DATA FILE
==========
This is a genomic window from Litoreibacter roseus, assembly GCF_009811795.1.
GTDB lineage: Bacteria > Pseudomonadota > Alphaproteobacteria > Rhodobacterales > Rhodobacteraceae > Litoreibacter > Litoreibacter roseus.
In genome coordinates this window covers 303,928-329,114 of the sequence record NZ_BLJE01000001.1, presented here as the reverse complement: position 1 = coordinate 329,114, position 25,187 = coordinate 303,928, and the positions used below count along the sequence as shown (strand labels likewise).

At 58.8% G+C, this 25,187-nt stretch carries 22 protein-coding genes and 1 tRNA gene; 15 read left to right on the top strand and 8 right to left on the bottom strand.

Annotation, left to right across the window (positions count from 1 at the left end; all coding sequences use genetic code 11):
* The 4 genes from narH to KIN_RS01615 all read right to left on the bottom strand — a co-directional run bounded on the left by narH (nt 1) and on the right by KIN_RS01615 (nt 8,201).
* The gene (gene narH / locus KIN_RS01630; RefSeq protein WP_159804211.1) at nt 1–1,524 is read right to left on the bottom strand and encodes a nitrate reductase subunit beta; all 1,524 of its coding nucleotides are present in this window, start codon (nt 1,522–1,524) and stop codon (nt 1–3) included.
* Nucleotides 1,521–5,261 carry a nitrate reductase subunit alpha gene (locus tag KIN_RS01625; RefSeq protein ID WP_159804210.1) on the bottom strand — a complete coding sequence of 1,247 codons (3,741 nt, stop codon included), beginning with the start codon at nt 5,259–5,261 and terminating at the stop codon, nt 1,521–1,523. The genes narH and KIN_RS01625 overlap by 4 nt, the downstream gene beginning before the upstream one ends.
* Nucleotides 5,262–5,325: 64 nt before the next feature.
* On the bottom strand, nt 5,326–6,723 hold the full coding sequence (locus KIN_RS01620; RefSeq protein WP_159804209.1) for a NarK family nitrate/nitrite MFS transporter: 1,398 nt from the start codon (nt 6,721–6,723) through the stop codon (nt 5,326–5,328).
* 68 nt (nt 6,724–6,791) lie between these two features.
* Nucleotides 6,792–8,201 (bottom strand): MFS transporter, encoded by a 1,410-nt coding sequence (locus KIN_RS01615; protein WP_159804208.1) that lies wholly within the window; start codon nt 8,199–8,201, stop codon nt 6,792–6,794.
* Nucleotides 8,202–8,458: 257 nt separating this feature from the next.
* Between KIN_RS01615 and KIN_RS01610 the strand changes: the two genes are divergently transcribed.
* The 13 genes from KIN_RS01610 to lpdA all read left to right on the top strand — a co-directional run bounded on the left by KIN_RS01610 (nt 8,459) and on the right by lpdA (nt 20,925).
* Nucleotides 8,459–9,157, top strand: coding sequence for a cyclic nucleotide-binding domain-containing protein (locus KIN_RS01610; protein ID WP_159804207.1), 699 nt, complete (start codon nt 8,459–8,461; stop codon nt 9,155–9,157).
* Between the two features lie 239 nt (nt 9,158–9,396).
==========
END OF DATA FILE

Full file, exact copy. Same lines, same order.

This is a genomic window from Litoreibacter roseus, assembly GCF_009811795.1.
GTDB lineage: Bacteria > Pseudomonadota > Alphaproteobacteria > Rhodobacterales > Rhodobacteraceae > Litoreibacter > Litoreibacter roseus.
In genome coordinates this window covers 303,928-329,114 of the sequence record NZ_BLJE01000001.1, presented here as the reverse complement: position 1 = coordinate 329,114, position 25,187 = coordinate 303,928, and the positions used below count along the sequence as shown (strand labels likewise).

At 58.8% G+C, this 25,187-nt stretch carries 22 protein-coding genes and 1 tRNA gene; 15 read left to right on the top strand and 8 right to left on the bottom strand.

Annotation, left to right across the window (positions count from 1 at the left end; all coding sequences use genetic code 11):
* The 4 genes from narH to KIN_RS01615 all read right to left on the bottom strand — a co-directional run bounded on the left by narH (nt 1) and on the right by KIN_RS01615 (nt 8,201).
* The gene (gene narH / locus KIN_RS01630; RefSeq protein WP_159804211.1) at nt 1–1,524 is read right to left on the bottom strand and encodes a nitrate reductase subunit beta; all 1,524 of its coding nucleotides are present in this window, start codon (nt 1,522–1,524) and stop codon (nt 1–3) included.
* Nucleotides 1,521–5,261 carry a nitrate reductase subunit alpha gene (locus tag KIN_RS01625; RefSeq protein ID WP_159804210.1) on the bottom strand — a complete coding sequence of 1,247 codons (3,741 nt, stop codon included), beginning with the start codon at nt 5,259–5,261 and terminating at the stop codon, nt 1,521–1,523. The genes narH and KIN_RS01625 overlap by 4 nt, the downstream gene beginning before the upstream one ends.
* Nucleotides 5,262–5,325: 64 nt before the next feature.
* On the bottom strand, nt 5,326–6,723 hold the full coding sequence (locus KIN_RS01620; RefSeq protein WP_159804209.1) for a NarK family nitrate/nitrite MFS transporter: 1,398 nt from the start codon (nt 6,721–6,723) through the stop codon (nt 5,326–5,328).
* 68 nt (nt 6,724–6,791) lie between these two features.
* Nucleotides 6,792–8,201 (bottom strand): MFS transporter, encoded by a 1,410-nt coding sequence (locus KIN_RS01615; protein WP_159804208.1) that lies wholly within the window; start codon nt 8,199–8,201, stop codon nt 6,792–6,794.
* Nucleotides 8,202–8,458: 257 nt separating this feature from the next.
* Between KIN_RS01615 and KIN_RS01610 the strand changes: the two genes are divergently transcribed.
* The 13 genes from KIN_RS01610 to lpdA all read left to right on the top strand — a co-directional run bounded on the left by KIN_RS01610 (nt 8,459) and on the right by lpdA (nt 20,925).
* Nucleotides 8,459–9,157, top strand: coding sequence for a cyclic nucleotide-binding domain-containing protein (locus KIN_RS01610; protein ID WP_159804207.1), 699 nt, complete (start codon nt 8,459–8,461; stop codon nt 9,155–9,157).
* Between the two features lie 239 nt (nt 9,158–9,396).